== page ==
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It's not magic -- it's medicine

Illusionist-turned-physician's specialty is inspiring confidence

By Neil Osterweil
MedPage Today Senior Associate Editor

Dr. Daniel Sands says the roles of physician and magician aren't all that different.



Hospitals and Clinics
Technology (general)
Health Treatment

BOSTON, Massachusetts (MedPage Today) -- Doctors and hospitals once held onto medical records as closely as a poker player clutches a straight flush. But thanks to Dr. Daniel Z. Sands and collaborators, Boston's Beth Israel Deaconess Medical Center is laying its cards on the table.

Beth Israel Deaconess, a major teaching hospital of Harvard Medical School, was the first to allow patients to get access to their records from their home computers, with its PatientSite system. Now other hospitals throughout the nation are jumping onto the electronic bandwagon.

As one of the chief architects of the online medical record system at Beth Israel Deaconess, Sands, an M.D. and Ph.D., is serious about putting the power of clinical computing into the hands of patients. He calls it good medicine.

Sands says that unlike automated phone systems that throw up barriers between businesses and their customers, computer technology wisely used can bring doctors and patients closer together.

"First of all, when a patient walks into the doctor's office and the doctor is not shuffling through papers and trying to find something he can't find, but instead has all of the information right there on the computer and it's neatly organized, that automatically tells the patient, 'This is a good doctor'," he said.

With electronic systems, patients can log on securely from any computer to check on their test results, schedule appointments, send confidential e-mail to their physicians, request prescription refills, and get detailed health information about their diseases or conditions.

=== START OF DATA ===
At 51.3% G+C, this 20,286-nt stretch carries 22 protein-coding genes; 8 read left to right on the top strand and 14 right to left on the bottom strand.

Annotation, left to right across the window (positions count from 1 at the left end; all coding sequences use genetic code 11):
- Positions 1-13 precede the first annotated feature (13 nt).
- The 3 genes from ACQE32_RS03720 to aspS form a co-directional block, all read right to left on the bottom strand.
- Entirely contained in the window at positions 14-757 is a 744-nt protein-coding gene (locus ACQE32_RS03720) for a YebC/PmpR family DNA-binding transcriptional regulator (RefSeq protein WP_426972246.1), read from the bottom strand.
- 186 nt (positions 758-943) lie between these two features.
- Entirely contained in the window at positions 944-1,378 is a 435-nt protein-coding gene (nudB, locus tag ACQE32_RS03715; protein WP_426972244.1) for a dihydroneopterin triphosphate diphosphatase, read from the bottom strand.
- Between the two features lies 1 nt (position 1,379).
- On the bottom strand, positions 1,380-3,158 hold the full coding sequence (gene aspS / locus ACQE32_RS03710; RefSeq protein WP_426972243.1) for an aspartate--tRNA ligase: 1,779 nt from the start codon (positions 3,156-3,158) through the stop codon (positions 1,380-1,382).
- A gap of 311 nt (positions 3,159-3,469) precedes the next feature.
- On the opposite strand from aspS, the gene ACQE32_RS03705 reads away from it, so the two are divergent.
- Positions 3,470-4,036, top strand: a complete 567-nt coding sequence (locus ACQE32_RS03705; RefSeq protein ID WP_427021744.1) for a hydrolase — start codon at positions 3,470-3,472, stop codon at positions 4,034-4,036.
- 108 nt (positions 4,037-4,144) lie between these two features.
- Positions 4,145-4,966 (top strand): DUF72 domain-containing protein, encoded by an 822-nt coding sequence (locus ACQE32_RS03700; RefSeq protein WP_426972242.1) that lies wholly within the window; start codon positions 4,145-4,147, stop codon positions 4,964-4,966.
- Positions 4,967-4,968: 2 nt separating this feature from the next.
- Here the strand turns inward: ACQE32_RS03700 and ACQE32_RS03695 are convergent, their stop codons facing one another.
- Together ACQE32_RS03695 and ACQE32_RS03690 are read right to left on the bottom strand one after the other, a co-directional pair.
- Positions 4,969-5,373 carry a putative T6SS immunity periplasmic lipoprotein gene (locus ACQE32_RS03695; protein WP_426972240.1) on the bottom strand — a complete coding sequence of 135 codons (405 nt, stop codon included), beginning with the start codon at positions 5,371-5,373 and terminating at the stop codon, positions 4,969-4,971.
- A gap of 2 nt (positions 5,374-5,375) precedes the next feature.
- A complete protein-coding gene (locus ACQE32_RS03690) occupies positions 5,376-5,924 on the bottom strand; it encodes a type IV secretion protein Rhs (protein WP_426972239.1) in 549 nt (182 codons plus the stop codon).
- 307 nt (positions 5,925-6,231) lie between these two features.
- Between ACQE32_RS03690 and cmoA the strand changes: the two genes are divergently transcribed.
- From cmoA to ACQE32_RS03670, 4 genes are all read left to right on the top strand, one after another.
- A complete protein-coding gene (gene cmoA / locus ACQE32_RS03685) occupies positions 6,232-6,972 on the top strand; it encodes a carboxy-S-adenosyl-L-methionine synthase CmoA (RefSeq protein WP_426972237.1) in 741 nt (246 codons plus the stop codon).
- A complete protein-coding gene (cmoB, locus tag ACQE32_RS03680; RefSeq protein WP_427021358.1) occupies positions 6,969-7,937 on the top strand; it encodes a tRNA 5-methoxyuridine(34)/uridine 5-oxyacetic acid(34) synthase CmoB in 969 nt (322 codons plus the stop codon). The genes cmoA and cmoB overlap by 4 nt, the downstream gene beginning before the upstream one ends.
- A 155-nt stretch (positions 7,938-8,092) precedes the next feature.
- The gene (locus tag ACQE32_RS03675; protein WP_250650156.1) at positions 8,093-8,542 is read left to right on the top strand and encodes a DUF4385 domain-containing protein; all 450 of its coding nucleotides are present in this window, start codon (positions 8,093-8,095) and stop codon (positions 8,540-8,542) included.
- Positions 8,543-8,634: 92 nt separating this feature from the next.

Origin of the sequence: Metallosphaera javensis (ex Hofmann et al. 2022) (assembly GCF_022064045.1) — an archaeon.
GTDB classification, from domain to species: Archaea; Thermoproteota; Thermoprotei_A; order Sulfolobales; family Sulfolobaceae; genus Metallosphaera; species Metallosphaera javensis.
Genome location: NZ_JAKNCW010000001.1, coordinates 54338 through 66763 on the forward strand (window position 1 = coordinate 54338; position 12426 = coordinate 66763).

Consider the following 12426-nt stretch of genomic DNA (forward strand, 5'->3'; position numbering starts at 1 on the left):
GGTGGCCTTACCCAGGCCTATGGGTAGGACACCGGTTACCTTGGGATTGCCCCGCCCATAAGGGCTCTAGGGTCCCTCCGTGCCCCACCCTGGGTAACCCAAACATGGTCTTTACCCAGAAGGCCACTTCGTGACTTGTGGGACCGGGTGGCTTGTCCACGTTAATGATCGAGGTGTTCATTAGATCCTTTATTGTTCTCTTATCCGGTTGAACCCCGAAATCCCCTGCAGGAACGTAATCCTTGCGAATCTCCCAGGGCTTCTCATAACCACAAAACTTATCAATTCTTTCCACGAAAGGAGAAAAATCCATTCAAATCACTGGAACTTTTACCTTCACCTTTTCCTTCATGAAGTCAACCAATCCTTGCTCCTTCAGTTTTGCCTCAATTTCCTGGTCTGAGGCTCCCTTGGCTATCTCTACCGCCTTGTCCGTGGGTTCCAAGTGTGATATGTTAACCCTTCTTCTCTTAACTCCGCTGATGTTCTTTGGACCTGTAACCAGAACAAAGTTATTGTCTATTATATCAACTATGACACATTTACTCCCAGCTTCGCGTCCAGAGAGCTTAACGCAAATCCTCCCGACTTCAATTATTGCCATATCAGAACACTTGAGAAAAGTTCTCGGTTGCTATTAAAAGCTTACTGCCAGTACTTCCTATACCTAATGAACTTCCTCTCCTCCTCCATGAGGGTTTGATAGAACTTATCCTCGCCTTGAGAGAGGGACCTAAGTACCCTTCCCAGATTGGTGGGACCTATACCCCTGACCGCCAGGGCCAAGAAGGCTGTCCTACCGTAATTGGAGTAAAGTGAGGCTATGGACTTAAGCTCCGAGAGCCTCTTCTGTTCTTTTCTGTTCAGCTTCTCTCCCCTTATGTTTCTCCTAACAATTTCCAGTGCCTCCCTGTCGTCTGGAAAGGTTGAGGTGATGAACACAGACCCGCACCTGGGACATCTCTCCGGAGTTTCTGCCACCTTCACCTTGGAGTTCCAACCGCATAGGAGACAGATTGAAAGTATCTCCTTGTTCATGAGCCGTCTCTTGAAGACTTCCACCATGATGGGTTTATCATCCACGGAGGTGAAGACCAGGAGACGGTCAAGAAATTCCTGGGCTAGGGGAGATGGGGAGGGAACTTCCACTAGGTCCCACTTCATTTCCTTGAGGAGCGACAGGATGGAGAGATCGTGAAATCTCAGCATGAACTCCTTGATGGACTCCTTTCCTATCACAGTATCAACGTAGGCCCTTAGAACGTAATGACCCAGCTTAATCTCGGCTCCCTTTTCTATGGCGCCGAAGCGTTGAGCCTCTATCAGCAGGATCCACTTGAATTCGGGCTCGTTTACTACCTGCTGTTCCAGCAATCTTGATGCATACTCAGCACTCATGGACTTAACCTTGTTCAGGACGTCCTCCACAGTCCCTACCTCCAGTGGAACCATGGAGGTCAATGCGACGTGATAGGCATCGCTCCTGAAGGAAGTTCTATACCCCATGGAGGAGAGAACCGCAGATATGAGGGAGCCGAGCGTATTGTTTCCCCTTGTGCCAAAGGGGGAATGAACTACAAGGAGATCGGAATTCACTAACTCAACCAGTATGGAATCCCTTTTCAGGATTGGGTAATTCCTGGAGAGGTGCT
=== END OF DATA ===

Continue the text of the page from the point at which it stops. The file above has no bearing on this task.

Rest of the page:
Sands, an assistant clinical professor of medicine at Harvard Medical School, said that with pressures to both see more patients and to keep costs down, physicians need help coping with a flood of information. As one with a self-confessed high CNP (computer nerd potential), he is tapping into his lifelong flair for gadgets.

"The computer is a tool to help me take better care of the patient, and also to help the patients take better care of themselves," he said. "That's a very powerful thing."

Escape artist a la Houdini

Sands, who grew up in University Heights, Ohio, in the 1960s and 1970s, and attended Cleveland Heights High, says that he didn't start out to be a doctor. In fact, he once wanted to be a professional magician, and the sense of creating illusions is still strong. Except he does it with computers, and his creations are real -- not illusions.

"I started performing magic when I was 5 1/2 and started performing for money when I was 10, and kept doing that through med school," he said. "At one point, I wanted to be a fully professional magician."

His best trick was a version of a Houdini illusion, in which audience members would tie him up at his invitation, and he would escape from the bonds while reciting Casey at the Bat.

"I was interested in computers before I was interested in medicine," he said. "I didn't actually like life sciences when I was in high school, but I did like computers, and I taught myself how to use computers at that point."

It was at Brown University in Providence, Rhode Island, that he both found his true calling, and encountered his first personal computer -- an early Apple Macintosh that one of his roommates bought.

Although the boxy machine with its small monochrome screen was about as modern by today's standards as clay tablets and cuneiform, it was highly advanced technology for its day, and Sands was hooked. And despite his early disdain for the life sciences, he graduated from Brown in 1984 with a degree in biology.